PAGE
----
Joined: 08 Aug 2007

Posts: 238

PostPosted: Thu 31 Mar, 2011 11:10 am    Post subject:         Reply with quote

Jean Thibodeau wrote:
Never tried this myself but it looks geometrically symmetrical and pretty good for a first attempt. Big Grin Cool

Maybe some of our armorers could give you some constructive feedback and as for size I guess it's difficult to estimate what size sheet of steel will give the right sized bowl ?

Well next time you may end up using too small a sheet and maybe the third attempt will be perfect ?

I guess there may be patterns out there to take some of the guesswork out of it, but good to see this project.


I think that Aleksei is correct. If you look at some of the later historic bascinets they look to be made from a single sheet of iron alloy raised to cover from top of the head to almost the shoulders.

Raising gives you the ability move the metal around, thinning it in some places and thickening others. In my half finished pot, circumference at the bottom is smaller then the circumference of the sheet I started with because I tried to pull the metal back to the peak is some places & push and bend the metal to center void.

I guess I should stop being lazy and keep heating and hammering until I get what I want. Happy
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Jean Thibodeau




Location: Montreal,Quebec,Canada
Joined: 15 Mar 2004
Likes: 50 pages
Reading list: 1 book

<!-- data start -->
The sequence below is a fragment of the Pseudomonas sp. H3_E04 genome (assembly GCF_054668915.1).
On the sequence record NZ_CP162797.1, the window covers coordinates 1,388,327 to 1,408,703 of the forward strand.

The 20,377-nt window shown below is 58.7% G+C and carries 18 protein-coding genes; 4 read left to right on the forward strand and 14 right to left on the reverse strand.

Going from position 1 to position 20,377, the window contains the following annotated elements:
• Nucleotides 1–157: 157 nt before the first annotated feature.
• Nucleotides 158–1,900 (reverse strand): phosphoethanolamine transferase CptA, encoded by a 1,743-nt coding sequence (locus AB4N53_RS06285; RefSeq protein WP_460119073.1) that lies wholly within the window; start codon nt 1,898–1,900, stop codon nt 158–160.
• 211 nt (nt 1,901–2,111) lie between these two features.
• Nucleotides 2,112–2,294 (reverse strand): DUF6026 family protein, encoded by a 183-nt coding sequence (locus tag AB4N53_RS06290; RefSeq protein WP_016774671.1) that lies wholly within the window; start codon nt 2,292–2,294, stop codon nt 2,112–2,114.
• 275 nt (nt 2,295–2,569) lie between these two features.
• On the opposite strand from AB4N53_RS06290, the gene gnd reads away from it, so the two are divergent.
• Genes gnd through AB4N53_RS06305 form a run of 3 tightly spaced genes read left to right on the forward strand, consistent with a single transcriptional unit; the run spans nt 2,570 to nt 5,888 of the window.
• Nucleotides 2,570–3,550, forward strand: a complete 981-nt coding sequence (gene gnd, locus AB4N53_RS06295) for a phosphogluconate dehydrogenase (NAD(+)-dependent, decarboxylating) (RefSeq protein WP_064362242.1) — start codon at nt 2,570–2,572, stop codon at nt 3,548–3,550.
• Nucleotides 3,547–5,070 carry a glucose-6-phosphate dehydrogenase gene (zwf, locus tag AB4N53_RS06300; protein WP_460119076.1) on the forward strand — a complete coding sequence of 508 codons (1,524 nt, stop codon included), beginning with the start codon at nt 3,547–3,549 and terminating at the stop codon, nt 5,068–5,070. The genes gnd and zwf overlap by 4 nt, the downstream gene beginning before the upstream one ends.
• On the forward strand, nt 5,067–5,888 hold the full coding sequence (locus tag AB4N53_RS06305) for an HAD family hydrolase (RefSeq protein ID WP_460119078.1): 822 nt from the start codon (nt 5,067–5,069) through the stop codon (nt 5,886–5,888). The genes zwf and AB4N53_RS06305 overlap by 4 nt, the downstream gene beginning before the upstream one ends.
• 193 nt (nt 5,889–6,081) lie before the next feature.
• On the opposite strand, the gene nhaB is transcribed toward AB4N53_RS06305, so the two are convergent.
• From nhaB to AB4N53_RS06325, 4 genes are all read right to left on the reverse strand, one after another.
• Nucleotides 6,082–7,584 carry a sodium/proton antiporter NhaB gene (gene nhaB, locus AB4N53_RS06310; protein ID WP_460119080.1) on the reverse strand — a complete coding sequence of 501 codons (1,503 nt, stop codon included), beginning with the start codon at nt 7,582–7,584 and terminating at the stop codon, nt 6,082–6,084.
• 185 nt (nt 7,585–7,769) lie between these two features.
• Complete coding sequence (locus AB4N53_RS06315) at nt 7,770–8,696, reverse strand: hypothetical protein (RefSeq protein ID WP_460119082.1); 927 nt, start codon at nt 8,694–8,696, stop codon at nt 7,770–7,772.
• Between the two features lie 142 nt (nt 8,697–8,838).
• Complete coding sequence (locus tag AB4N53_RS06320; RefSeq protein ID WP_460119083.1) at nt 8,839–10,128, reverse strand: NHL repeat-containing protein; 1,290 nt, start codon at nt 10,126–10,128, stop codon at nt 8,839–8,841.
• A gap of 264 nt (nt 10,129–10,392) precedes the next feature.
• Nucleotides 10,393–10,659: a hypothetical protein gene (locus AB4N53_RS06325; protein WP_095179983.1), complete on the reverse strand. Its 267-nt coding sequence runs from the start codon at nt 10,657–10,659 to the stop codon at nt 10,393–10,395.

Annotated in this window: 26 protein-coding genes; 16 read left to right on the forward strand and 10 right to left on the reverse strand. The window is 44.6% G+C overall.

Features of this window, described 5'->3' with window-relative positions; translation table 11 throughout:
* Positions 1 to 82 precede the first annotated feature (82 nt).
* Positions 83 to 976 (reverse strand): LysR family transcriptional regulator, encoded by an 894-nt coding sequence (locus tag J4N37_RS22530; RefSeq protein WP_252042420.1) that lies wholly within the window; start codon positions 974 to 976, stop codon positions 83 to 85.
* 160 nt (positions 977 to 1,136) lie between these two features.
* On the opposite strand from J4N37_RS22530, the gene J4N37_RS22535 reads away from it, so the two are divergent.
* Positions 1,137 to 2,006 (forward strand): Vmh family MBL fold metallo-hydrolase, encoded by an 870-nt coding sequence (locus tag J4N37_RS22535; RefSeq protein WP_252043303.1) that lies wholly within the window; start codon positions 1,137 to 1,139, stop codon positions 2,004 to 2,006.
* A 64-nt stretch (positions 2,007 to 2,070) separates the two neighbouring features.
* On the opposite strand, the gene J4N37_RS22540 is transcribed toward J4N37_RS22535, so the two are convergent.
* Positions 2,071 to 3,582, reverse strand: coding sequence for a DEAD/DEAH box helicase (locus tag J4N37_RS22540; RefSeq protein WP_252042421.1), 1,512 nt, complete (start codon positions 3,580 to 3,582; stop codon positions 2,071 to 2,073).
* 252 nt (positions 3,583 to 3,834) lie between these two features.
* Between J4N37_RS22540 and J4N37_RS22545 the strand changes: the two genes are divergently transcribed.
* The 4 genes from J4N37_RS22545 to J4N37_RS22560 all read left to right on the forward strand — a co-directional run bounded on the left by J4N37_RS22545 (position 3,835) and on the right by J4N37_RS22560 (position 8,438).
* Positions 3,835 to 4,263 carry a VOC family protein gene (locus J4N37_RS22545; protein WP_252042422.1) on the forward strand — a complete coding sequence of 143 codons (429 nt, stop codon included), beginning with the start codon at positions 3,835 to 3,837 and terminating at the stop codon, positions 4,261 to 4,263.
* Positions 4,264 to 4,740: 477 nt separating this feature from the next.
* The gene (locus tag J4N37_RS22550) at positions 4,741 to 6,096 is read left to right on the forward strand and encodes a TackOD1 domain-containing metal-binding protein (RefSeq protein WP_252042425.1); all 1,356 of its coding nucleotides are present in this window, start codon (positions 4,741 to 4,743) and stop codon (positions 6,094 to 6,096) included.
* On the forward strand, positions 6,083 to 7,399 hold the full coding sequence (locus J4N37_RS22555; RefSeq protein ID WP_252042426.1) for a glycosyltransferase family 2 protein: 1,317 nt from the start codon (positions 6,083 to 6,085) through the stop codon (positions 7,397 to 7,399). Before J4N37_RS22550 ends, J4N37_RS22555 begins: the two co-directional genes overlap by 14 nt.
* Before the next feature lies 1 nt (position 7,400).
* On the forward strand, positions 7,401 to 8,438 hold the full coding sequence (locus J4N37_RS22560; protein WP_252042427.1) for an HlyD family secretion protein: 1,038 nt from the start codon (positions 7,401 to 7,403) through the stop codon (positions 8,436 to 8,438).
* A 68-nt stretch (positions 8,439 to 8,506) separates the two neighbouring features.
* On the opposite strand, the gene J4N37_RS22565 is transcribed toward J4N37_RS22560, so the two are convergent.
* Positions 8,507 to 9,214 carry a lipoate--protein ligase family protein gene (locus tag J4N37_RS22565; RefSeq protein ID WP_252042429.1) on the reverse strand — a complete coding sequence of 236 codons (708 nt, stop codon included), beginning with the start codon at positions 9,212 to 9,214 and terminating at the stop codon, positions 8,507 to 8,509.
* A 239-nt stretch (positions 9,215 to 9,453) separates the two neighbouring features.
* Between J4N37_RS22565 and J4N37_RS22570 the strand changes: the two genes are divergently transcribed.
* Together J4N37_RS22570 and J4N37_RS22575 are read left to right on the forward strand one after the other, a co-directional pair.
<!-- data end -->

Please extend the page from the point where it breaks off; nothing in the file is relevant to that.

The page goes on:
Spotlight topics: 5
Posts: 8,208

PostPosted: Thu 31 Mar, 2011 6:21 pm    Post subject:         Reply with quote

Aleksei Sosnovski wrote:
I But if the sheet is too large then you simply make the helmet deeper and then cut off the excess. Or cut off some metal in the middle of raising process. So it's better to start off with a large sheet.


Makes sense to me. Wink Big Grin Cool

You can easily give up your freedom. You have to fight hard to get it back!
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William M




Location: Buckinghamshire , England
Joined: 01 Dec 2004
Likes: 1 page
Reading list: 7 books

Posts: 263

PostPosted: Fri 08 Apr, 2011 12:31 am    Post subject:         Reply with quote

Here are my two blades that I made while on Owen Bush's excellent knife making course!

Top one is a seax with a hamon the bottom one is a Wharncliffe style blade.
As I would not have enough time to do filework while on the course, we made sure that the tang would be soft enough to file.
I am very happy with how they are turning out so far, next up is to extend the filework into the blade as far as I can, then make grips and scales for both.